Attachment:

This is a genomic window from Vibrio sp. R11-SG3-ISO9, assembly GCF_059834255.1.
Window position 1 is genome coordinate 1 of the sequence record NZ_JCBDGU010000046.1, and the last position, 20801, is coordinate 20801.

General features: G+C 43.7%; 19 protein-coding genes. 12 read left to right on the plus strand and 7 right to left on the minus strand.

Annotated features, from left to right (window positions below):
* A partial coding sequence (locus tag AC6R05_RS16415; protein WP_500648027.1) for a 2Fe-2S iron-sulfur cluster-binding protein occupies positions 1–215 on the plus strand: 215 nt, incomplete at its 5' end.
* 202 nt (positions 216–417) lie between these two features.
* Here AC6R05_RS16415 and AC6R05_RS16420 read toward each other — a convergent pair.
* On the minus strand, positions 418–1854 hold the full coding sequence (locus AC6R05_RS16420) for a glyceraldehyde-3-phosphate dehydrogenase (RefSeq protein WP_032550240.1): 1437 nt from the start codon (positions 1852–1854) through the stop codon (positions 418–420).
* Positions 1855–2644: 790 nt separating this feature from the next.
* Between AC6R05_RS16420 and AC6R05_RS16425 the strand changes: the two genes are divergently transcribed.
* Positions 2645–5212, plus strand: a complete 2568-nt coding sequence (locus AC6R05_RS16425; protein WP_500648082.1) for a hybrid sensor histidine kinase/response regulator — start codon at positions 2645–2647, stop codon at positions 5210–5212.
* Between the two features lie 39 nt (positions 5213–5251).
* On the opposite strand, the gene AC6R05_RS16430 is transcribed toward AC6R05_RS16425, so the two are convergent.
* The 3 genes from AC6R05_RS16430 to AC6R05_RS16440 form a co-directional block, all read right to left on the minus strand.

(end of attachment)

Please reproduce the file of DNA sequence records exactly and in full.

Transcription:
This is a genomic window from Vibrio sp. R11-SG3-ISO9, assembly GCF_059834255.1.
Window position 1 is genome coordinate 1 of the sequence record NZ_JCBDGU010000046.1, and the last position, 20801, is coordinate 20801.

General features: G+C 43.7%; 19 protein-coding genes. 12 read left to right on the plus strand and 7 right to left on the minus strand.

Annotated features, from left to right (window positions below):
* A partial coding sequence (locus tag AC6R05_RS16415; protein WP_500648027.1) for a 2Fe-2S iron-sulfur cluster-binding protein occupies positions 1–215 on the plus strand: 215 nt, incomplete at its 5' end.
* 202 nt (positions 216–417) lie between these two features.
* Here AC6R05_RS16415 and AC6R05_RS16420 read toward each other — a convergent pair.
* On the minus strand, positions 418–1854 hold the full coding sequence (locus AC6R05_RS16420) for a glyceraldehyde-3-phosphate dehydrogenase (RefSeq protein WP_032550240.1): 1437 nt from the start codon (positions 1852–1854) through the stop codon (positions 418–420).
* Positions 1855–2644: 790 nt separating this feature from the next.
* Between AC6R05_RS16420 and AC6R05_RS16425 the strand changes: the two genes are divergently transcribed.
* Positions 2645–5212, plus strand: a complete 2568-nt coding sequence (locus AC6R05_RS16425; protein WP_500648082.1) for a hybrid sensor histidine kinase/response regulator — start codon at positions 2645–2647, stop codon at positions 5210–5212.
* Between the two features lie 39 nt (positions 5213–5251).
* On the opposite strand, the gene AC6R05_RS16430 is transcribed toward AC6R05_RS16425, so the two are convergent.
* The 3 genes from AC6R05_RS16430 to AC6R05_RS16440 form a co-directional block, all read right to left on the minus strand.